Do you have any idea how SLOW what you are talking about works?
NO or you wouldn't bother.

Sure it is possible to use a mechanical leverage to put small forces to move large ones
BUT when you do so the speed decreases in direct relation to the advantage employed.

You want to play games as usual pitting a neat but not universally applied mechanism for
General Aviation planes against the needs of Fighter Aircraft then go ahead and do like
you always do -- take some of the facts and construct your own reality that ignores more
than you've used.

Why should I give a dump about something that is even SLOWER than manual trim and stick?
With true Servo Tabs the stick is only connected to the tabs, read the discussion and no
I did not add that note. BTW, 109 does have tabs that are set on the ground for balance.

raaaid
01-22-2008, 05:52 AM
here a free body diagram:

move stick 1 m with a resistance of 100kg=100kg*m

move wheel 1 m with a resistance of 1 kg = 1 kg*m

it should take 100 times more time move the stick than move the trim with the same force

if you dont see it make a scheme

raaaid
01-22-2008, 05:54 AM
BTW, 109 does have tabs that are set on the ground for balance.

we arte talking elevator tabs here no aleirons http://forums.ubi.com/groupee_common/emoticons/icon_rolleyes.gif

M_Gunz
01-22-2008, 05:56 AM
Originally posted by raaaid:
well when i fly the 109 in the game i use elevator trim so it must have tabs

so you agree for whatever reason operating tabs requires less force than operating the whole surface it can go from 1kg on the trim to 100 kg on the stick

then which should move faster?

And there you make your usual mistake regardless of explanations given to you.

You don't understand levers then maybe you have driven stick shift car or a motorcycle?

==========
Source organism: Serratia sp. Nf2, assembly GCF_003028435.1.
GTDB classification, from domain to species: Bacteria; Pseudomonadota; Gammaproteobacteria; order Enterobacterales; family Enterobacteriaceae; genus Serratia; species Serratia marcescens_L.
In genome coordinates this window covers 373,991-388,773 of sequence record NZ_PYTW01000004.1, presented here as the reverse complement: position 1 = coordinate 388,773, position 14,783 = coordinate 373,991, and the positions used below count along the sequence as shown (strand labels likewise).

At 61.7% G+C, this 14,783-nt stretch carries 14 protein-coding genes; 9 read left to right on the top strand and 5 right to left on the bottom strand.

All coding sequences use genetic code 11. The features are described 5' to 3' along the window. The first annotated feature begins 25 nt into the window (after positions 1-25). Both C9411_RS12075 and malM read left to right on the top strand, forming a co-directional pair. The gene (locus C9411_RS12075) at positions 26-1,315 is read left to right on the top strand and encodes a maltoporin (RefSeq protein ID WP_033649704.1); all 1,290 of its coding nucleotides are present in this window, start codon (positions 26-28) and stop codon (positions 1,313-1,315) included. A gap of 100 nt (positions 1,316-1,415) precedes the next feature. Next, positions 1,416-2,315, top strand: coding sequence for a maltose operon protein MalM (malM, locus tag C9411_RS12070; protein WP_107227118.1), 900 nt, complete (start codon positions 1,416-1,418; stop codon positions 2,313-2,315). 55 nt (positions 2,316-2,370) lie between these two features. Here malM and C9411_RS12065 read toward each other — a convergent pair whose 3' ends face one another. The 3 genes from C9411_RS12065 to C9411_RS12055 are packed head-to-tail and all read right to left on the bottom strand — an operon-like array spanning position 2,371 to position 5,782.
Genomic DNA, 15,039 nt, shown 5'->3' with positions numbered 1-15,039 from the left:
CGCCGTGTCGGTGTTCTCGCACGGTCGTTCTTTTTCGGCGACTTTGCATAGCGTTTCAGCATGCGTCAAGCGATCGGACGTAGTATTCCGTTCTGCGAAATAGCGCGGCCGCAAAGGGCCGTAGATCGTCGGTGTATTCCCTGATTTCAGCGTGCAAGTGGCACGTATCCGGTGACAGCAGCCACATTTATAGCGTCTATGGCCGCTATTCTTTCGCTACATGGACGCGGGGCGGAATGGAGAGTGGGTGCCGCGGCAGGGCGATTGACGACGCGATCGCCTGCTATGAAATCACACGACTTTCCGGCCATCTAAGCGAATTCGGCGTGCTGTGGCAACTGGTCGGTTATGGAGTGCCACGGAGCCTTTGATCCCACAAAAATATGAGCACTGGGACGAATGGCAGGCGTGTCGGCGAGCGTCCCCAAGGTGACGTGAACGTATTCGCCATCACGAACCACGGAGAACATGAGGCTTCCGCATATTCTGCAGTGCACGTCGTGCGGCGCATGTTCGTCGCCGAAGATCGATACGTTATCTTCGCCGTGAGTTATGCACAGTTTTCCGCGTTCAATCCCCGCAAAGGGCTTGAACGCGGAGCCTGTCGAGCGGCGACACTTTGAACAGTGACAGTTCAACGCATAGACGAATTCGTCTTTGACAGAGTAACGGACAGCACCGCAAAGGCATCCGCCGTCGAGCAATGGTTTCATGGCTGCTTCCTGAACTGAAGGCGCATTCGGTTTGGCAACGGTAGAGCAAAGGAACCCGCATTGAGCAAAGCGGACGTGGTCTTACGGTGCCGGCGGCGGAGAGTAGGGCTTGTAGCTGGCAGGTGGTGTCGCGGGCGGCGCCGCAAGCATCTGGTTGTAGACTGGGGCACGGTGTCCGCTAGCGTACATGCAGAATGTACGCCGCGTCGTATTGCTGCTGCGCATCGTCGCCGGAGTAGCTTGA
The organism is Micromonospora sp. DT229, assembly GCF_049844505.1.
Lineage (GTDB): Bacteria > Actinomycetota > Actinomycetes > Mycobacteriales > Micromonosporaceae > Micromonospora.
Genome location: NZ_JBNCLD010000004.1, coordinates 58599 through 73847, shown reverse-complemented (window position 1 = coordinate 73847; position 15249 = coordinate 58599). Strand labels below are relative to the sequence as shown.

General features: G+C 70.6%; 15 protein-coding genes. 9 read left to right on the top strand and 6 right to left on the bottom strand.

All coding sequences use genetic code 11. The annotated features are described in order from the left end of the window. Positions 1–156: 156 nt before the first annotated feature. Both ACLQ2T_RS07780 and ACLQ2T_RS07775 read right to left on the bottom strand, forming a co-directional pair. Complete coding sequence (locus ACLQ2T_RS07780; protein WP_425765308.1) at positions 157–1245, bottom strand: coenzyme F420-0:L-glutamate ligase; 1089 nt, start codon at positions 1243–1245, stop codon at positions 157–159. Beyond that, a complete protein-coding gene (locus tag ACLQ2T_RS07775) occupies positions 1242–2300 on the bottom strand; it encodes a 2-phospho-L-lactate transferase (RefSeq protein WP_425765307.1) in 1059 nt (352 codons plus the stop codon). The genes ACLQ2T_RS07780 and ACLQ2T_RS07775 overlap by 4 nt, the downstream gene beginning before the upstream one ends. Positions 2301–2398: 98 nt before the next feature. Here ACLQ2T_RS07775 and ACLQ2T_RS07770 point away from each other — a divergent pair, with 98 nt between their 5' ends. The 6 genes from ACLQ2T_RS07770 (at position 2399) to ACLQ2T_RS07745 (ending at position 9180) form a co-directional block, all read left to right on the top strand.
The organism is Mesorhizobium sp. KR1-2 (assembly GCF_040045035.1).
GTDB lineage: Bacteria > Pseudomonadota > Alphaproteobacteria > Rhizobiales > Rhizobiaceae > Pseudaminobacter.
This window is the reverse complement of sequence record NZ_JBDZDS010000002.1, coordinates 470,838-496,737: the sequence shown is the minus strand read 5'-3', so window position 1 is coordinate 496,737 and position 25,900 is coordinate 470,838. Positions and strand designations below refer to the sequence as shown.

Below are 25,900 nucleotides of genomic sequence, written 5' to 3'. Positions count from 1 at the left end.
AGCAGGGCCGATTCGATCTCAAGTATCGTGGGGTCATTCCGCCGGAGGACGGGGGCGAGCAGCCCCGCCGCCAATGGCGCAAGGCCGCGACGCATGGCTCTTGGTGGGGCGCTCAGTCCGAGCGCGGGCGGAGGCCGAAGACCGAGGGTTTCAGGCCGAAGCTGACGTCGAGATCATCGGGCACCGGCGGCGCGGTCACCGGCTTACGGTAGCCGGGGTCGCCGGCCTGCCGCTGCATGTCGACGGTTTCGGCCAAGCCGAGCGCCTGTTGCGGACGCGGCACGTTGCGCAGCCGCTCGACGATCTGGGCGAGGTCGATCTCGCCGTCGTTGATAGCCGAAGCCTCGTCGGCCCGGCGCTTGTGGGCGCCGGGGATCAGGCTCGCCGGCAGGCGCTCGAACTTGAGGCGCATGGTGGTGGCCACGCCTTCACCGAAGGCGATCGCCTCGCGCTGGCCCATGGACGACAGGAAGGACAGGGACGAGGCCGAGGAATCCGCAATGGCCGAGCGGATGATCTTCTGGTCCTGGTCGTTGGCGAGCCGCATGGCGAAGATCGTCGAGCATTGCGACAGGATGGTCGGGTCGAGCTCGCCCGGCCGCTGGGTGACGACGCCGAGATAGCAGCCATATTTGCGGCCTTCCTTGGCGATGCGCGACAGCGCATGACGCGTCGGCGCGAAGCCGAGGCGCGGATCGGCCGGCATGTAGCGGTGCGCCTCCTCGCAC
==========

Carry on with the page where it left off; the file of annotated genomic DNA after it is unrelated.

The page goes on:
LOW GEAR has more leverage for the engine but HIGH GEAR lets you go faster.

If I lift 100kg with a short crowbar then it takes me more effort than with a crowbar twice
as long BUT I can move the shorter crowbar quicker.

With LEVERS, the more advantage you gain the farther you have to move the long end, the more
turns of the crank or screw you need to get the same end result.

It is NOT "the less force the faster" in the REAL WORLD. That only applies in Cartoons and
"Let's Pretend".


is the no understanding by almost the whole community that using tabs reduces the force required on the control which lead to the suppresion of its funtionality

you are an hipocrit you know trim is easier to operate than stick because it requires less force but you are afraid than reality doesnt match your style

You are ignorant that trim in one direction limits movement in the other and that fighters
do need at times to go from one to the other much more quickly than the General Aviation
example that says nothing about how fast the surfaces move -- YOU ADDED THAT YOURSELF.

Your thinking is like a car with one or two wheels on the road and the others in the ditch.
It goes nowhere regardless of how much you point at the wheel still on the road.

Outlaw---
01-22-2008, 05:58 AM
Originally posted by raaaid:
well when i fly the 109 in the game i use elevator trim so it must have tabs


The 109 DOES NOT HAVE ELEVATOR TRIM TABS AT ALL!!!!

If you dispute this, you only show your total and complete ignorance and total and complete lack of wanting to understand ANYTHING.



Originally posted by raaaid:
then which should move faster?


The total and completely obvious answer to anyone who has spent more than 2 minutes researching the subject IS THAT THE STICK WILL MOVE FASTER.

Please explain to me how it is possible to turn a 6" diameter wheel 3 complete turns (this is an assumption, it may be more, may be less) WHEN YOU CAN ONLY TURN IT 1/6 OF A TURN WITH EACH ACTION, faster than you can pull the stick back 3"?

--Outlaw.

Outlaw---
01-22-2008, 06:00 AM
Originally posted by raaaid:
here a free body diagram:

move stick 1 m with a resistance of 100kg=100kg*m

move wheel 1 m with a resistance of 1 kg = 1 kg*m

it should take 100 times more time move the stick than move the trim with the same force

if you dont see it make a scheme

What a JOKE. You don't even know what a free body diagram is.

--Outlaw.

M_Gunz
01-22-2008, 06:08 AM
Originally posted by raaaid:
here a free body diagram:

move stick 1 m with a resistance of 100kg=100kg*m

move wheel 1 m with a resistance of 1 kg = 1 kg*m